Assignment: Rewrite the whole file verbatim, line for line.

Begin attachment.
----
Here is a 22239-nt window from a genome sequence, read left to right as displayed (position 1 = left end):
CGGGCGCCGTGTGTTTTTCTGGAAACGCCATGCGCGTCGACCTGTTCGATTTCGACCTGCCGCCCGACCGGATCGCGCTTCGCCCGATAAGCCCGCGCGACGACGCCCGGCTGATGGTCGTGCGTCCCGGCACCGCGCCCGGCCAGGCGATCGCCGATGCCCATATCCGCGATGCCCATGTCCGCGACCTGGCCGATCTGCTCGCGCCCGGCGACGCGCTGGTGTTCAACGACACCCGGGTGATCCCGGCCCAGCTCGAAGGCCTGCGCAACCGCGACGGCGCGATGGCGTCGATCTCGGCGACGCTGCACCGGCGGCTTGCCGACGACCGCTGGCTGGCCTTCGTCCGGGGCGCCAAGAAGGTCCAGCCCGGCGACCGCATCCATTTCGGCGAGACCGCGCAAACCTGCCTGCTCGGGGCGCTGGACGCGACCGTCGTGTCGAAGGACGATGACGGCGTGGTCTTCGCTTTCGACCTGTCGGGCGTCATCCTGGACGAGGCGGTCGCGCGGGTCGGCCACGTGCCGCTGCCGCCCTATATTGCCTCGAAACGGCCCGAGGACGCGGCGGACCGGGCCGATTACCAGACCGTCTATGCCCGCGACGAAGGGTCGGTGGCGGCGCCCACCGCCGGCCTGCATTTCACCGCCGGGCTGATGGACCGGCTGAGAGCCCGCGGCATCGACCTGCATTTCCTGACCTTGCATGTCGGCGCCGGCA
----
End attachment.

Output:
Here is a 22239-nt window from a genome sequence, read left to right as displayed (position 1 = left end):
CGGGCGCCGTGTGTTTTTCTGGAAACGCCATGCGCGTCGACCTGTTCGATTTCGACCTGCCGCCCGACCGGATCGCGCTTCGCCCGATAAGCCCGCGCGACGACGCCCGGCTGATGGTCGTGCGTCCCGGCACCGCGCCCGGCCAGGCGATCGCCGATGCCCATATCCGCGATGCCCATGTCCGCGACCTGGCCGATCTGCTCGCGCCCGGCGACGCGCTGGTGTTCAACGACACCCGGGTGATCCCGGCCCAGCTCGAAGGCCTGCGCAACCGCGACGGCGCGATGGCGTCGATCTCGGCGACGCTGCACCGGCGGCTTGCCGACGACCGCTGGCTGGCCTTCGTCCGGGGCGCCAAGAAGGTCCAGCCCGGCGACCGCATCCATTTCGGCGAGACCGCGCAAACCTGCCTGCTCGGGGCGCTGGACGCGACCGTCGTGTCGAAGGACGATGACGGCGTGGTCTTCGCTTTCGACCTGTCGGGCGTCATCCTGGACGAGGCGGTCGCGCGGGTCGGCCACGTGCCGCTGCCGCCCTATATTGCCTCGAAACGGCCCGAGGACGCGGCGGACCGGGCCGATTACCAGACCGTCTATGCCCGCGACGAAGGGTCGGTGGCGGCGCCCACCGCCGGCCTGCATTTCACCGCCGGGCTGATGGACCGGCTGAGAGCCCGCGGCATCGACCTGCATTTCCTGACCTTGCATGTCGGCGCCGGCA